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Chicago. Highest returns of any startup city.

http://www.chicagobusiness.com/article/20160609/BLOGS11/1606...




Not really...

> Chicago had just 31 total exits during the period, equal to Raleigh. Austin, Texas, had 86; Washington, D.C., saw 87; New York posted 98; and the San Francisco Bay Area recorded 613. While Chicago had 14 deals that produced returns of more than 10-fold, San Francisco had 153 such deals.


If your goal is to start an enduring & profitable business, number of exits is the wrong metric. I get annoyed when total number of exits is assumed to be the only metric that counts. It's clearly a metric VCs care about, though.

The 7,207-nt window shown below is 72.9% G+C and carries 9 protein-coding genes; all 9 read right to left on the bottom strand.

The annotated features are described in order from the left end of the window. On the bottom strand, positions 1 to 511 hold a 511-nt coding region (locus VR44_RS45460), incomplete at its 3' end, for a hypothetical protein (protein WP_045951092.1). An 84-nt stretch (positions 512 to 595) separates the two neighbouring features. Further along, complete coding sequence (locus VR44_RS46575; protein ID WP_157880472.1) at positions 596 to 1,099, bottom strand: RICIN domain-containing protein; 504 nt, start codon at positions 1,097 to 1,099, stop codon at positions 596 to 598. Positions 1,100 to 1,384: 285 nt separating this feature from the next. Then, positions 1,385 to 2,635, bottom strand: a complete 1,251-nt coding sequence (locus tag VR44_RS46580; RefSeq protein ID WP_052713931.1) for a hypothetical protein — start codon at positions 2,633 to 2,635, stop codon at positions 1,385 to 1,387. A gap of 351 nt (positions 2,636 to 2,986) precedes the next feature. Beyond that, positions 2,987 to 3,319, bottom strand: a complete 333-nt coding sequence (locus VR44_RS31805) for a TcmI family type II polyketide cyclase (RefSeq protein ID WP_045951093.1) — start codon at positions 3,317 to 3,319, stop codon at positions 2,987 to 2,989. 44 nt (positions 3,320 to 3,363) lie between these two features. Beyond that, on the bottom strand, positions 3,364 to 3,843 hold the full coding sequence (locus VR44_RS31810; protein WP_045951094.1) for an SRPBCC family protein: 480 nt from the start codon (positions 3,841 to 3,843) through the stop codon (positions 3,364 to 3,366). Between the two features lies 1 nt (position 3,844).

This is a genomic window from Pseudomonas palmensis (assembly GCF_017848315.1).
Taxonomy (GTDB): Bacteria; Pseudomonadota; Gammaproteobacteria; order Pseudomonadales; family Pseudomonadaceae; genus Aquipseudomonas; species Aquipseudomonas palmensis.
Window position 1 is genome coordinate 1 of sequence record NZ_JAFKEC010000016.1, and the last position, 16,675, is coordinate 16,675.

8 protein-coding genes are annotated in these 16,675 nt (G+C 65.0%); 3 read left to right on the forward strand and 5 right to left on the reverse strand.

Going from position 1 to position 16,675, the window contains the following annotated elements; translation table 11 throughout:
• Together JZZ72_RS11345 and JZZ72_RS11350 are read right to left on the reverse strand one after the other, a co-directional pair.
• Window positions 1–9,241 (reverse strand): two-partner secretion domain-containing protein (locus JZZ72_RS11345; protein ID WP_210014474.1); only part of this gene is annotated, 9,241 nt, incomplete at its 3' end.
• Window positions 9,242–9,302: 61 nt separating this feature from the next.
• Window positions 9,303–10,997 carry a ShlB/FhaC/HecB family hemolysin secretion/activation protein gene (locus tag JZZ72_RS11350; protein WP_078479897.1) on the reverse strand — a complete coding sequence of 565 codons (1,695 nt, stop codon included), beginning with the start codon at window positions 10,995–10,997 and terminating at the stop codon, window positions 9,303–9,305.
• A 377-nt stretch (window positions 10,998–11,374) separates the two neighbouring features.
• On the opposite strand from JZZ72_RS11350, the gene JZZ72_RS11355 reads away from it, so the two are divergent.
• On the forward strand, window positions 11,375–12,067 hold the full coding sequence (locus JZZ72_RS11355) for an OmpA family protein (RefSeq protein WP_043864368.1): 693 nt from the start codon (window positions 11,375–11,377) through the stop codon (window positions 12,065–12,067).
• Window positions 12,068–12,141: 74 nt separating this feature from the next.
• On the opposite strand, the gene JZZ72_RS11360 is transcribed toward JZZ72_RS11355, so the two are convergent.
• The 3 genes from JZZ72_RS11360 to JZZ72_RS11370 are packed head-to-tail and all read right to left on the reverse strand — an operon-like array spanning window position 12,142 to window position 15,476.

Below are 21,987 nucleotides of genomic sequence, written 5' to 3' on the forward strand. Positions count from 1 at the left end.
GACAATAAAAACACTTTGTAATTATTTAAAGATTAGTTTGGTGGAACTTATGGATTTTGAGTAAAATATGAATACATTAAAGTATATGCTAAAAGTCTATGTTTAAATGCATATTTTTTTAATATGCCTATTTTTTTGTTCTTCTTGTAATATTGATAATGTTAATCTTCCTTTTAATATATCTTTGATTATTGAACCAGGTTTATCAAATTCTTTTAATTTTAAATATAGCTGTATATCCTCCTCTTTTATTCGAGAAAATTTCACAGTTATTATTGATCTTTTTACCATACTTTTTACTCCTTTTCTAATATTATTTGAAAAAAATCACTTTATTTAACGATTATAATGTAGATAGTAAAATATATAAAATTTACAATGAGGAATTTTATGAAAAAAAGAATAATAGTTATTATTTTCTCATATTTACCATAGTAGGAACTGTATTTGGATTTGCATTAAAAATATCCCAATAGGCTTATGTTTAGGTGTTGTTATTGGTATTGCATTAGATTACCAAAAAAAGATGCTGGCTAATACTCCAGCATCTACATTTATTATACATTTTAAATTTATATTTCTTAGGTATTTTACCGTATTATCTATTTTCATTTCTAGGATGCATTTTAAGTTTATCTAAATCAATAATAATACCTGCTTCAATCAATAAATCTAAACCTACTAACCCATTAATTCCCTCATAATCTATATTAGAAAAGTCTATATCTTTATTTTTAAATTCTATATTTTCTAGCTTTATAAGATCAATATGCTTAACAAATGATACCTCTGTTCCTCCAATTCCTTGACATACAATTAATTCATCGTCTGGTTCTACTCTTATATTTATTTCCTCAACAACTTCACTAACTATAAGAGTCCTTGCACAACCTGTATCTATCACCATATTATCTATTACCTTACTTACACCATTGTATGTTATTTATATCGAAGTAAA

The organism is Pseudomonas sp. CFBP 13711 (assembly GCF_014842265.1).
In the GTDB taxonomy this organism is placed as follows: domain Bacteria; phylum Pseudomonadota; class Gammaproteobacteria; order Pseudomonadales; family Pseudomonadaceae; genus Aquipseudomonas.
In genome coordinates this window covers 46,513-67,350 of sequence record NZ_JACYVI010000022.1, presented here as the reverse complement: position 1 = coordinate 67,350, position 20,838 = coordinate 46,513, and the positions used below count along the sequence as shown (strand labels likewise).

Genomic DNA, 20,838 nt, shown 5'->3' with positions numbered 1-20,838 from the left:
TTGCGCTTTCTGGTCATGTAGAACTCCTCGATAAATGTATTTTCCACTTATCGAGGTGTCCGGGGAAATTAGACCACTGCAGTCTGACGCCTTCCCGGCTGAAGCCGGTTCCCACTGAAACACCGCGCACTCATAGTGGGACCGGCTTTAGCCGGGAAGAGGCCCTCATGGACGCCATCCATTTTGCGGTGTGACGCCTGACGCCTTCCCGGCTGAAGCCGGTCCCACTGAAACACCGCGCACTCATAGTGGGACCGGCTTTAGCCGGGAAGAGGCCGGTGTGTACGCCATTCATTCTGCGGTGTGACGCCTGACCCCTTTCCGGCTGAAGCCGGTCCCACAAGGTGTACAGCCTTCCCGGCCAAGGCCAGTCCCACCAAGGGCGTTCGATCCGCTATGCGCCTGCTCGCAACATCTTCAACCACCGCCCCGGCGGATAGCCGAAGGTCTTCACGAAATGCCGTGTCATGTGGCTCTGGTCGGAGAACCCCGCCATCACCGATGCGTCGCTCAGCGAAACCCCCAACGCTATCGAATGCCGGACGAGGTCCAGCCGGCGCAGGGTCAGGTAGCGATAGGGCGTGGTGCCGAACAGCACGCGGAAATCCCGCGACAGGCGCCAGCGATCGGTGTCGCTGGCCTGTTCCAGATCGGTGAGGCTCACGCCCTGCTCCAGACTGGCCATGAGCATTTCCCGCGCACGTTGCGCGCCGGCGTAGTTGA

If you're a founder, not a VC, you would probably want another metric for the rate of return on your sweat from founding to exit.

There's a TVM calculation in there, to normalize the dollars you got paid on exit to the years that you did the work. And there's an opportunity cost for not being a salaried employee of an existing business while your were building your new business.

In the end, you probably want to reduce it to $X/week, run the calculation for all founders, and then aggregate by metropolitan area to see which city is best.

If your business becomes self-sustaining without a buyout, merger, or IPO, you can probably run the calculation using a TVM for a presumed perpetuity after the day you finally start paying regular dividends, along with your equity value as a lump sum. And if it goes bankrupt, you could end up with a negative value if you chose to pay yourself a salary lower than you could have earned elsewhere.


I dunno. Maybe if you're already around there. Remember the Superfan sketched on Saturday Night Live? There's a reason those guys were big. It gets cold in the winter.




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